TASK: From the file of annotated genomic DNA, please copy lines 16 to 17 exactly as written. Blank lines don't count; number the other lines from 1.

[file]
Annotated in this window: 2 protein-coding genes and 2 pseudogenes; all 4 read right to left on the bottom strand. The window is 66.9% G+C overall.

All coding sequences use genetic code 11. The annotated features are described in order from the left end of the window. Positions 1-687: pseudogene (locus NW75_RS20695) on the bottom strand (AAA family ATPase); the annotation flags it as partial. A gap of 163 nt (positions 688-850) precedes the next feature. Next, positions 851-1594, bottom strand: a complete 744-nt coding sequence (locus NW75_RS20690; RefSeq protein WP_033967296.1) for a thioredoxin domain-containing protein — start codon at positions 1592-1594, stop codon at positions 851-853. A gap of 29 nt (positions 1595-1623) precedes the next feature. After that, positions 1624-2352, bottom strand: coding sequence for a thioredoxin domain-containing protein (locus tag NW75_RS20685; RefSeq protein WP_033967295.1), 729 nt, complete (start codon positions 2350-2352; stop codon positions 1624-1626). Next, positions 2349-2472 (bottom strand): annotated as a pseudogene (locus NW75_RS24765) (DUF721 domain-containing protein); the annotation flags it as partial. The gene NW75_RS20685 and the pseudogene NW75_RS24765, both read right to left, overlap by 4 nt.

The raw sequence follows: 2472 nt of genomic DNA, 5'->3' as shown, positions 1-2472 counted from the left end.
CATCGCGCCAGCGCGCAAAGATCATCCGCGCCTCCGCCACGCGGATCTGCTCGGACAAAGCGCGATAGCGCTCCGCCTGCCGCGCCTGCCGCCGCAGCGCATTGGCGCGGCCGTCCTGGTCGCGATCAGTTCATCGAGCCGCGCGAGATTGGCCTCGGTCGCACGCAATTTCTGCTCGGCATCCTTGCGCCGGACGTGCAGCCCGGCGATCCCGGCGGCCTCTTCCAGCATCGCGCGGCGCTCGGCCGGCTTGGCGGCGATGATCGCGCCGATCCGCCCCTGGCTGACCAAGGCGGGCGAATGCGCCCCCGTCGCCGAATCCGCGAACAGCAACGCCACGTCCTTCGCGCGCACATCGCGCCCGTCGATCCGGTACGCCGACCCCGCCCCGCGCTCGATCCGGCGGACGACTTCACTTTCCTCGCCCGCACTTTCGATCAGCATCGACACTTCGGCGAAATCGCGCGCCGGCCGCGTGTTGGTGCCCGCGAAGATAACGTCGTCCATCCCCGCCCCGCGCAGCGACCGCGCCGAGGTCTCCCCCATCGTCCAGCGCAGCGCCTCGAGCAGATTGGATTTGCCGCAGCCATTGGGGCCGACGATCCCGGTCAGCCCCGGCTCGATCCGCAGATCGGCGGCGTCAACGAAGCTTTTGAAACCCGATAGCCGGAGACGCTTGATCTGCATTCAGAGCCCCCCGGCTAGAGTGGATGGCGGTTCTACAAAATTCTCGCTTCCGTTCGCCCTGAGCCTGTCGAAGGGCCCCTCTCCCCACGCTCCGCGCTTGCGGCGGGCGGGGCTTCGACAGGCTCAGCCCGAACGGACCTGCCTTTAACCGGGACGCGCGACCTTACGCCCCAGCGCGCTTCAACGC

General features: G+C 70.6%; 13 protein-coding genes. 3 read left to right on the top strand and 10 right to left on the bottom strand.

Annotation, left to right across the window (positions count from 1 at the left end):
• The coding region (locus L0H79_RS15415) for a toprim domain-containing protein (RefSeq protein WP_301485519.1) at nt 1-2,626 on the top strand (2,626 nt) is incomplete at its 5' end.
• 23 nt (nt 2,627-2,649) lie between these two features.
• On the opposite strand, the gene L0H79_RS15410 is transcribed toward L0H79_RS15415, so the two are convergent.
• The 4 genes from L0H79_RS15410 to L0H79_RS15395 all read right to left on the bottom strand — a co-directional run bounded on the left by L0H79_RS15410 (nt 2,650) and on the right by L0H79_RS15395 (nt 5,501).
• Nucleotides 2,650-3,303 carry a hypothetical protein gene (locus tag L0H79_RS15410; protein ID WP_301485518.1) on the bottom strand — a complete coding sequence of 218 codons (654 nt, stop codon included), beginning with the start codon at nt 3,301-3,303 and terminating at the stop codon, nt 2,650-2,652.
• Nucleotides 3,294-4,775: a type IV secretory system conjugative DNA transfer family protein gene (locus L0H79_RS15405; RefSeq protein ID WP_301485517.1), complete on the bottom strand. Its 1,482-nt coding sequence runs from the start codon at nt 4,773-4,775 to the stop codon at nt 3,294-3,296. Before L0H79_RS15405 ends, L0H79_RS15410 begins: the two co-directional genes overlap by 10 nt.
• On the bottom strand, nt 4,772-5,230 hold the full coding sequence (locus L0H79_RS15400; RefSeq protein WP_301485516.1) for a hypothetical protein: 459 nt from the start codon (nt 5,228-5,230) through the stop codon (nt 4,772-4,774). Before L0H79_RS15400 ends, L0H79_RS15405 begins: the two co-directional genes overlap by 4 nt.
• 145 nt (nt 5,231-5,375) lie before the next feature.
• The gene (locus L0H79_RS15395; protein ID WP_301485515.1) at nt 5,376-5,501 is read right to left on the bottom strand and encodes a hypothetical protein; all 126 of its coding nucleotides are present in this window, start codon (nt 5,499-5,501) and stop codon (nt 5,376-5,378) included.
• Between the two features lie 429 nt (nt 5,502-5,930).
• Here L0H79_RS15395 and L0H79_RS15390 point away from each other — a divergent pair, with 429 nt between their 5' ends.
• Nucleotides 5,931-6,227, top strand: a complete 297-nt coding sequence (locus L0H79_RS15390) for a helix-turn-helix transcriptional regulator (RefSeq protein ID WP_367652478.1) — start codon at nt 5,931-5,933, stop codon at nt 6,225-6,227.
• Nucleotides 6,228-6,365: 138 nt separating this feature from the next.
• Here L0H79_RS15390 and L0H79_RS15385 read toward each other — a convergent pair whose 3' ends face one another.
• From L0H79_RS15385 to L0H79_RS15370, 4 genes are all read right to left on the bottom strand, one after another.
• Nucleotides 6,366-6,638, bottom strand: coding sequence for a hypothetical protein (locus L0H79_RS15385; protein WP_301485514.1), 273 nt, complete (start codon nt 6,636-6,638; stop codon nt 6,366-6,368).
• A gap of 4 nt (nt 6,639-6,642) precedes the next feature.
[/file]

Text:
• Between the two features lie 429 nt (nt 5,502-5,930).
• Here L0H79_RS15395 and L0H79_RS15390 point away from each other — a divergent pair, with 429 nt between their 5' ends.